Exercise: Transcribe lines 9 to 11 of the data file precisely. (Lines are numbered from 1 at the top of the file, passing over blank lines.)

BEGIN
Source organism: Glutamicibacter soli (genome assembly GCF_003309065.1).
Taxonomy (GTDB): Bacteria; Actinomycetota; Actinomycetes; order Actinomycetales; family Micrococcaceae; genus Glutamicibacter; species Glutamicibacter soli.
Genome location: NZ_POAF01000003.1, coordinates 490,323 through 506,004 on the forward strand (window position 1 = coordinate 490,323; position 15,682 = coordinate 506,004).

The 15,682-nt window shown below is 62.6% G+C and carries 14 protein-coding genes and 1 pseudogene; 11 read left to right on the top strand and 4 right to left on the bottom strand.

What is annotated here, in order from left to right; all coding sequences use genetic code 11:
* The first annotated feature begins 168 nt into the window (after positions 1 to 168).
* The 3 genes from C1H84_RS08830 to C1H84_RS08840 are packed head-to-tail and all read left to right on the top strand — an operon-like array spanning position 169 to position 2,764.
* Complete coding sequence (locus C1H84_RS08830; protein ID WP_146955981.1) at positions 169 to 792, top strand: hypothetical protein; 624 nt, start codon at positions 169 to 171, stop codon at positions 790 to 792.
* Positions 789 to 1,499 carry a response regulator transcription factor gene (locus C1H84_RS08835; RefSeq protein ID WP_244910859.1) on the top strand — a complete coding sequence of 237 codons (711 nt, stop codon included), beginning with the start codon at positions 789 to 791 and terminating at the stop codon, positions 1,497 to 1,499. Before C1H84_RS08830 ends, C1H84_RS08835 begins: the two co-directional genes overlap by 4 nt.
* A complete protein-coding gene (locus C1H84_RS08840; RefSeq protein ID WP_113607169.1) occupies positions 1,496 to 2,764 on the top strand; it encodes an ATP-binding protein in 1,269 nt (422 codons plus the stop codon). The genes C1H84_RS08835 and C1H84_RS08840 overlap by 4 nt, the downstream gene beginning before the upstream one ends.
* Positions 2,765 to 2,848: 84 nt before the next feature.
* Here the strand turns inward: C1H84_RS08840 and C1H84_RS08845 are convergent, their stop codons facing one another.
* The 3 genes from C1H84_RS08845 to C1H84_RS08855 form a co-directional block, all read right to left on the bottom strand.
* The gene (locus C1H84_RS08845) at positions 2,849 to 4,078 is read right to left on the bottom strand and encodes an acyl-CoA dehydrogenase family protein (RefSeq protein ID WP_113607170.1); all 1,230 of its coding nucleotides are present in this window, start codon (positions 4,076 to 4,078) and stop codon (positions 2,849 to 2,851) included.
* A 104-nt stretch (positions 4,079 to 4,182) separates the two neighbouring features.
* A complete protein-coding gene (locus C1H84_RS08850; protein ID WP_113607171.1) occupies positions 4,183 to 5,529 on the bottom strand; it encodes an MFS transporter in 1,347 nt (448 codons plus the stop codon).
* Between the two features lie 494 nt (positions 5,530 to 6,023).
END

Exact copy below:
* Positions 789 to 1,499 carry a response regulator transcription factor gene (locus C1H84_RS08835; RefSeq protein ID WP_244910859.1) on the top strand — a complete coding sequence of 237 codons (711 nt, stop codon included), beginning with the start codon at positions 789 to 791 and terminating at the stop codon, positions 1,497 to 1,499. Before C1H84_RS08830 ends, C1H84_RS08835 begins: the two co-directional genes overlap by 4 nt.
* A complete protein-coding gene (locus C1H84_RS08840; RefSeq protein ID WP_113607169.1) occupies positions 1,496 to 2,764 on the top strand; it encodes an ATP-binding protein in 1,269 nt (422 codons plus the stop codon). The genes C1H84_RS08835 and C1H84_RS08840 overlap by 4 nt, the downstream gene beginning before the upstream one ends.
* Positions 2,765 to 2,848: 84 nt before the next feature.